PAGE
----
The Justice League - Rosa Parks

The Justice League series of articles charts the stories of justice seekers, martyrs and activists from all over the world. They were originally authored and published between August - December 2014.

December 1, 1955

Rosa Parks is sitting exactly where she’s meant to be sitting on the bus.

A city ordinance in Montgomery, Alabama, where Rosa lives and works, requires segregation of public transportation. For this reason there is an area at the front of the bus reserved exclusively for white people. But Rosa is not in that area, she is sitting directly behind in the very first row of seats she’s allowed to occupy. Rosa, you see, is not one to rock the boat (or indeed the bus). In fact Rosa is probably minding her own business when a couple of extra white passengers board the bus. 

And this is where history noisily asserts itself with the insistent hydraulic hiss of the bus doors closing. 

Because another part of the city ordinance gives Rosa's driver the power to reassign seats if white people are left standing and on this particular day the whites only section is full. Full to bursting with happy, flustered, chit-chatting white people, unaware that they are unwittingly about to take part in a defining moment in civil rights history. The bus driver decides to expand the designated area back a few seats so that his new passengers can take a load off and Rosa (along with three other black people) is asked to move. She is informed she is no longer welcome in the middle of the bus. The other three do as they're told with a minimum of fuss. Rosa, on the other hand, stays exactly where she is. Rosa is tired. 

"I was not tired physically, or no more tired than I usually was at the end of a working day.... No, the only tired I was, was tired of giving in."

And there we have it, folks, crunch time, Parks o’clock, the moment the rubber meets the road and it becomes apocalypse now for public segregation in Montgomery. Rosa is arrested and forcibly ejected from the bus, a young reverend called Martin Luther King finds out about her plight and makes a speech and the very next day, all across Montgomery, black people refuse to ride the bus. The boycott persists for 381 days until the ordinance is finally repealed following a Supreme Court ruling. 

The civil rights movement scores an amazing victory and gains another icon to rally around in the passive, gently smiling form of Rosa Parks. Everyone high fives each other and goes home safe in the knowledge that all it takes to change the world is for one brave person to do what’s right. Case closed. Job’s a good ‘un.

Except it didn’t happen that way.

It’s a modern day myth, a fabrication, an easy moral message wrapped up with a tidy bow. Rosa Parks was not the first black woman to refuse to vacate her seat. She wasn’t even the second. Or the third. She knew exactly what she was doing when she looked bus driver James Blake dead in the eyes and declined to acquiesce. She wasn’t tired, she was fierce and opinionated and steadfast. The real Rosa Parks was no victim of circumstances or unwitting figurehead - she was a politically aware dynamo of campaigning awesomeness.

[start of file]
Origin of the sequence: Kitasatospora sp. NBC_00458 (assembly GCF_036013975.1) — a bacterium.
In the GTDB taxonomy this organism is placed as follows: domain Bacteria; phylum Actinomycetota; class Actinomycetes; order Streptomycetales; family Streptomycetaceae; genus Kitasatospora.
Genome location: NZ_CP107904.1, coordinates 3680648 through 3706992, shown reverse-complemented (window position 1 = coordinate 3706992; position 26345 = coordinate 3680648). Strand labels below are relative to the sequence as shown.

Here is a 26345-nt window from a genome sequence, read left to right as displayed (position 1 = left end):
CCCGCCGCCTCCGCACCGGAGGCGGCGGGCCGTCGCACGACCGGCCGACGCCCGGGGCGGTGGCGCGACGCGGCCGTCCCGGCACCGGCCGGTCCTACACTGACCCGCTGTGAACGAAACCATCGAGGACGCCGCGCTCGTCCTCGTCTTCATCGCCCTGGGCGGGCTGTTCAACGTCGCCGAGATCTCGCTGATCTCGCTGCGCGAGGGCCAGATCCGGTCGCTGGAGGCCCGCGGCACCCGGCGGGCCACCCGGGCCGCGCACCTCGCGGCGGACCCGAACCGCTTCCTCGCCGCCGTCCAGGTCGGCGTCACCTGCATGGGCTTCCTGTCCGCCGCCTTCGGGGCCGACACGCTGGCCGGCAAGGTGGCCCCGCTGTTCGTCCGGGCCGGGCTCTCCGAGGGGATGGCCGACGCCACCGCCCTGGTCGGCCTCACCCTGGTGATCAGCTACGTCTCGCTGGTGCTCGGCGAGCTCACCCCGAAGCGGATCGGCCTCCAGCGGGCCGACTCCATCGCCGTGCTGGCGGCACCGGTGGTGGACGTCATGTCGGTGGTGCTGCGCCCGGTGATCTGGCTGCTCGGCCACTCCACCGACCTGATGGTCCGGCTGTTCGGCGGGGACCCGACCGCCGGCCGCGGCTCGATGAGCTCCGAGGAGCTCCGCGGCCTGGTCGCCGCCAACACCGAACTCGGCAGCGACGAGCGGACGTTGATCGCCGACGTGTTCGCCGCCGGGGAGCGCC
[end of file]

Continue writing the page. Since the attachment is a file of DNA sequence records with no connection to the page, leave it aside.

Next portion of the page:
Case in point, in March of 1955 a fifteen year old school girl called Claudette Calvin had refused to move seats in very similar circumstances. She too was arrested, dragged off the bus (kicking and screaming and using precisely the kind of language that Rosa wouldn’t nine months later) and prosecuted on trumped up charges. E.D. Nixon, president of the National Association for the Advancement of Coloured People (NAACP), had even met with Claudette to see whether she might make an ideal plaintiff in an appeal challenging the segregation laws as unconstitutional. Nixon ultimately decided against using Claudette when she announced she was pregnant, not something Montgomery’s church-going population would rally around in the 1950s.

But knowing about Claudette explains something fundamental about the Rosa myth. In the idealised version everything runs like clockwork - Rosa Parks gets off the bus and all black America gets off the bus with her. Martin Luther King’s speech, the boycott, the appeal brought to the highest court in the land - it all flows together, a natural consequence of one woman making a stand for what’s right. The truth is that the mechanisms had been painstakingly put into place in advance - lines of communication established, lawyers prepared and briefed, car pools arranged to cope with workers participating in the boycott, even King had to be persuaded to speak. The NAACP had been ready since Claudette Calvin, they just needed a new woman to stand up (or technically remain seated) and kick it all into gear. 

Oh, and one more thing, the real Rosa Parks was a member of the NAACP, in fact she was E.D. Nixon’s secretary. She knew about it all - Claudette Calvin, the plan to take an appeal to the Supreme Court, the lawyers, the boycott, EVERYTHING. What she did was doubtless a spontaneous act. She couldn’t have known she’d be challenged on that particular day by that particular driver. But when she was, when that fateful moment arrived, she knew precisely what she was doing - lighting the blue touch paper on some fairly spectacular justice fireworks.

The myth of Rosa Parks tells us one person can unwittingly change the world. The reality tells us that it is much harder and that it requires a concerted effort from a vast network of clever and dedicated people, that it takes vision and sweat and cooperation on an unprecedented scale. I don’t know about you but I find that far more inspiring.

Rosa Parks is a hero. 

Just not the hero you thought she was.